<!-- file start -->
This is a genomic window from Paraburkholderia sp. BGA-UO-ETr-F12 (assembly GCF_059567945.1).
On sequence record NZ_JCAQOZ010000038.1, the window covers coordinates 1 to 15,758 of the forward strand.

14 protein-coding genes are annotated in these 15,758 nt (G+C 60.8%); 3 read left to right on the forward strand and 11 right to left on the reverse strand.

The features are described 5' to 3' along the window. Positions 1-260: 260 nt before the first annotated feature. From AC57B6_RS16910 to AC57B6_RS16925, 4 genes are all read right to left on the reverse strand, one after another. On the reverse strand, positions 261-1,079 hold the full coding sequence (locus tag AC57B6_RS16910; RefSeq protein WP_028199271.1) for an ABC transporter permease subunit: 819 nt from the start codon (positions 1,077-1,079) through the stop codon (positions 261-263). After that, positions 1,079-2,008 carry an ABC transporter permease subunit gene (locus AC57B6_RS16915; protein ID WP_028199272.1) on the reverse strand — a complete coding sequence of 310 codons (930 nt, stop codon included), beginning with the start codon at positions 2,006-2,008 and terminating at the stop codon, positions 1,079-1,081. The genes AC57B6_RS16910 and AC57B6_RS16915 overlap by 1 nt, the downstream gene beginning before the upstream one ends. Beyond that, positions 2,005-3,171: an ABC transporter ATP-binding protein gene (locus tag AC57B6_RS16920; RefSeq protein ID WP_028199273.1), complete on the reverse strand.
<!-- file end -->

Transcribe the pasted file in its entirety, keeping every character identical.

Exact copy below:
This is a genomic window from Paraburkholderia sp. BGA-UO-ETr-F12 (assembly GCF_059567945.1).
On sequence record NZ_JCAQOZ010000038.1, the window covers coordinates 1 to 15,758 of the forward strand.

14 protein-coding genes are annotated in these 15,758 nt (G+C 60.8%); 3 read left to right on the forward strand and 11 right to left on the reverse strand.

The features are described 5' to 3' along the window. Positions 1-260: 260 nt before the first annotated feature. From AC57B6_RS16910 to AC57B6_RS16925, 4 genes are all read right to left on the reverse strand, one after another. On the reverse strand, positions 261-1,079 hold the full coding sequence (locus tag AC57B6_RS16910; RefSeq protein WP_028199271.1) for an ABC transporter permease subunit: 819 nt from the start codon (positions 1,077-1,079) through the stop codon (positions 261-263). After that, positions 1,079-2,008 carry an ABC transporter permease subunit gene (locus AC57B6_RS16915; protein ID WP_028199272.1) on the reverse strand — a complete coding sequence of 310 codons (930 nt, stop codon included), beginning with the start codon at positions 2,006-2,008 and terminating at the stop codon, positions 1,079-1,081. The genes AC57B6_RS16910 and AC57B6_RS16915 overlap by 1 nt, the downstream gene beginning before the upstream one ends. Beyond that, positions 2,005-3,171: an ABC transporter ATP-binding protein gene (locus tag AC57B6_RS16920; RefSeq protein ID WP_028199273.1), complete on the reverse strand.